As Aotearoa seeks to strengthen its Asia-Pacific relationships in the face of many challenges, we can look to deep historical connections for inspiration. Professor Tony Ballantyne talked to The Context about how Asia-Pacific encounters have shaped our local communities and international connections.
Kiwi entrepreneurs venturing offshore, innovative migrants establishing businesses in our cities and provinces—today’s business stories include much to inspire New Zealanders with global ambition. But we can also look to our past for inspiration and even for deep international connections. Business networks between Aotearoa and the Asia-Pacific, after all, have long been woven into our history.
This history is not just one of colonies shipping wool, dairy and meat to the UK, but of personal and dynamic relationships stretching back and forth across the Pacific, says Professor Tony Ballantyne, prominent historian and Deputy Vice-Chancellor External Engagement at the University of Otago.
From tales of early trade emissaries to Asia, to explorations of the legacies that underpin our country’s many intercultural relationships, Ballantyne makes it clear that “Asia-Pacific communities in New Zealand have always been important connectors and bridges between worlds.”
As one example, Ballantyne mentions Chinese entrepreneur Chew Chong (Chau Tseung) who emigrated to Otago in 1867, via Singapore and Australia. Instead of heading inland to mine for gold with his compatriots, Chong made his way north. After discovering the wood-ear fungus (hakeke) growing profusely on native trees in Taranaki, Chong settled in the region and began a highly successful export trade of the medicinal mushroom back to China.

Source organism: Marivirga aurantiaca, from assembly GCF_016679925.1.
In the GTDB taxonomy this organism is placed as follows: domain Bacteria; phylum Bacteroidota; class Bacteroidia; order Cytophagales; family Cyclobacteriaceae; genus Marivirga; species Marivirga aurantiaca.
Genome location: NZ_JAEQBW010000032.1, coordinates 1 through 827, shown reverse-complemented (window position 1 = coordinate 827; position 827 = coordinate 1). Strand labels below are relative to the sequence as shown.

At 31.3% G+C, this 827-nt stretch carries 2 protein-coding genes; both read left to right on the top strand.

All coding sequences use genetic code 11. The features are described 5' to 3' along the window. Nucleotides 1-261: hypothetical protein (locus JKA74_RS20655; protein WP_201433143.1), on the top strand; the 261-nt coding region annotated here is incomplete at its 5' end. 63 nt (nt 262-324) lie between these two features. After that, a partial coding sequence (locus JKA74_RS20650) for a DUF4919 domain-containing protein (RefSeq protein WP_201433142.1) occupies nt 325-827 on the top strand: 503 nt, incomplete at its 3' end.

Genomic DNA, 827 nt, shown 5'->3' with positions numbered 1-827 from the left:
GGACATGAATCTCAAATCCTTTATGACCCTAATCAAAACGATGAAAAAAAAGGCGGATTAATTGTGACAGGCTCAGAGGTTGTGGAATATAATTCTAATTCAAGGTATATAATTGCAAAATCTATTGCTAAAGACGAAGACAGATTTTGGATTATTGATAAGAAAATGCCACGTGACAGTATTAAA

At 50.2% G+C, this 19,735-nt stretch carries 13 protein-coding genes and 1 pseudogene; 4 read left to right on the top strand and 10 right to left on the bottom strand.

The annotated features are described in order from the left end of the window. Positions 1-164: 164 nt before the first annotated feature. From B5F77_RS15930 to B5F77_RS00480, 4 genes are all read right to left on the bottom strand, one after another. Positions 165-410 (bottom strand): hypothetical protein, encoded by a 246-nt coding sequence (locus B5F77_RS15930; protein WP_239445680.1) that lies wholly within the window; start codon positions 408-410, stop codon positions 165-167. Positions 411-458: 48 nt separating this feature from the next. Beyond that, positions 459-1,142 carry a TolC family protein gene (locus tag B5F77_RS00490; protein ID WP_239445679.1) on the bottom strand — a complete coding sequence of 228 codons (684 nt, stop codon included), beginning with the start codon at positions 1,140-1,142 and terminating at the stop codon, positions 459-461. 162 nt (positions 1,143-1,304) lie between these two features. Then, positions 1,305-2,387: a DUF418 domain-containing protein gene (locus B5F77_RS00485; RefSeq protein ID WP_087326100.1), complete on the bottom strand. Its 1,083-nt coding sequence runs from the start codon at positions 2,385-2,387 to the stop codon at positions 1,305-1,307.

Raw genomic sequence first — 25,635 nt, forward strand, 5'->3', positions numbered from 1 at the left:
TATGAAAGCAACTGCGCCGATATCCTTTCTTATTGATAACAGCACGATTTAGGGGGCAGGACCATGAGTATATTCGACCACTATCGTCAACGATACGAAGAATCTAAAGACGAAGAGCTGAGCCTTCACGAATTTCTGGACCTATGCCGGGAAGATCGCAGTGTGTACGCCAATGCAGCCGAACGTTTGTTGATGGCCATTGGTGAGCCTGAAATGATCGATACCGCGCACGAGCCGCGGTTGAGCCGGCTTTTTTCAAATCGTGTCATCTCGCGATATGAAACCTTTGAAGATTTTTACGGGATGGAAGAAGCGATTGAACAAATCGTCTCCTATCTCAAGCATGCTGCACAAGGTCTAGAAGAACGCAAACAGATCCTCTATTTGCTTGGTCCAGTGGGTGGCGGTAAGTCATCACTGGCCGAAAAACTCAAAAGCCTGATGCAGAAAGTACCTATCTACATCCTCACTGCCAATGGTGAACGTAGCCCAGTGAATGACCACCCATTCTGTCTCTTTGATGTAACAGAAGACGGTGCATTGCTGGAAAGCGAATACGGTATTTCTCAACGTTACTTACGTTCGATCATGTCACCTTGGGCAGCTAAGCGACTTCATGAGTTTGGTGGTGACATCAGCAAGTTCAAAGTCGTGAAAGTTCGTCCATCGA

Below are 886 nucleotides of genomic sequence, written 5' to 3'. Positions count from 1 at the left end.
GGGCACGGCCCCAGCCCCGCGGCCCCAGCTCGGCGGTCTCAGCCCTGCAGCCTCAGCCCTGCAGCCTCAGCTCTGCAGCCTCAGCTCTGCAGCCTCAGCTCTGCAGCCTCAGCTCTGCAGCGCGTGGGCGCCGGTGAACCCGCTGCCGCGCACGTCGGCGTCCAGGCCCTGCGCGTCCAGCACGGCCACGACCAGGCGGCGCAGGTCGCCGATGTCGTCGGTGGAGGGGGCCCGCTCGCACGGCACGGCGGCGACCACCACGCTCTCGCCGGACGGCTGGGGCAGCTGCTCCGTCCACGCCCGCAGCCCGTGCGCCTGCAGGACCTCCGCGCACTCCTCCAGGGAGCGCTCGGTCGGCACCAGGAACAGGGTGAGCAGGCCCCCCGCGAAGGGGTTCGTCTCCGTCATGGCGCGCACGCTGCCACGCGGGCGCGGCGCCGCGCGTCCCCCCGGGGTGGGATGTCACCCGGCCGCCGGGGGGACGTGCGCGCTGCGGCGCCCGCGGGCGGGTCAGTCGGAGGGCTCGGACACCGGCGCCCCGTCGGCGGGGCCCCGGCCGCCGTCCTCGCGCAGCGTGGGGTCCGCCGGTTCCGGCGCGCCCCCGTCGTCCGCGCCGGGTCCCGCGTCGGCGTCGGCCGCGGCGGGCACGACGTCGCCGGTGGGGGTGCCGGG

“Individuals like that have always been very adept at bridging and moving across cultural divides," states Professor Ballantyne. "And of course, their descendants and the families that come after them, have continued to build those connections.”
The pre-Internet web
A conversation with Professor Ballantyne will weave in and out of history, finding social context and drawing connections between the past, present and future. In his book Webs of Empire, Ballantyne does exactly that, reframing our understanding of historical encounters and relationships not as spokes in a wheel—with ‘Mother Britain’ at the centre—but instead as a web of linkages stretching across the Asia-Pacific. The nodes where these linkages met, whether in Gore, New Delhi or Singapore, helped to make and re-make each individual place and its relationships with the outside world.